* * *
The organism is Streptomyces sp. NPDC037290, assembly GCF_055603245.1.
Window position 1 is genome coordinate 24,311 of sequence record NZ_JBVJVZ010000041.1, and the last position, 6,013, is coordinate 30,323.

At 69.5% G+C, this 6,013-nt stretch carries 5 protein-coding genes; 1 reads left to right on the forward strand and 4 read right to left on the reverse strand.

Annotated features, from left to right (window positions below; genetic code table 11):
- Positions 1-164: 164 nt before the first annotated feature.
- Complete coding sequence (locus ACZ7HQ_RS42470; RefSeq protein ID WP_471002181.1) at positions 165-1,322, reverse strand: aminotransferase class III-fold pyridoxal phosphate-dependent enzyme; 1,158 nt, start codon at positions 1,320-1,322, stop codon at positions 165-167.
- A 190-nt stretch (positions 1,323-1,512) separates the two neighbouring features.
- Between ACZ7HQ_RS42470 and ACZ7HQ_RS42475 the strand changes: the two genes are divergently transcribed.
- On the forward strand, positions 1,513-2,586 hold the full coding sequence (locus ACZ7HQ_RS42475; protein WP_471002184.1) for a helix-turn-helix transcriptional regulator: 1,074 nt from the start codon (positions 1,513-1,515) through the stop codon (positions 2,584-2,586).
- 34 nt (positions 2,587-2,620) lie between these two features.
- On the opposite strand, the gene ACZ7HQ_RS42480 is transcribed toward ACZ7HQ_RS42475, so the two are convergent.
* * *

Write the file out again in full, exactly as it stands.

The organism is Streptomyces sp. NPDC037290, assembly GCF_055603245.1.
Window position 1 is genome coordinate 24,311 of sequence record NZ_JBVJVZ010000041.1, and the last position, 6,013, is coordinate 30,323.

At 69.5% G+C, this 6,013-nt stretch carries 5 protein-coding genes; 1 reads left to right on the forward strand and 4 read right to left on the reverse strand.

Annotated features, from left to right (window positions below; genetic code table 11):
- Positions 1-164: 164 nt before the first annotated feature.
- Complete coding sequence (locus ACZ7HQ_RS42470; RefSeq protein ID WP_471002181.1) at positions 165-1,322, reverse strand: aminotransferase class III-fold pyridoxal phosphate-dependent enzyme; 1,158 nt, start codon at positions 1,320-1,322, stop codon at positions 165-167.
- A 190-nt stretch (positions 1,323-1,512) separates the two neighbouring features.
- Between ACZ7HQ_RS42470 and ACZ7HQ_RS42475 the strand changes: the two genes are divergently transcribed.
- On the forward strand, positions 1,513-2,586 hold the full coding sequence (locus ACZ7HQ_RS42475; protein WP_471002184.1) for a helix-turn-helix transcriptional regulator: 1,074 nt from the start codon (positions 1,513-1,515) through the stop codon (positions 2,584-2,586).
- 34 nt (positions 2,587-2,620) lie between these two features.
- On the opposite strand, the gene ACZ7HQ_RS42480 is transcribed toward ACZ7HQ_RS42475, so the two are convergent.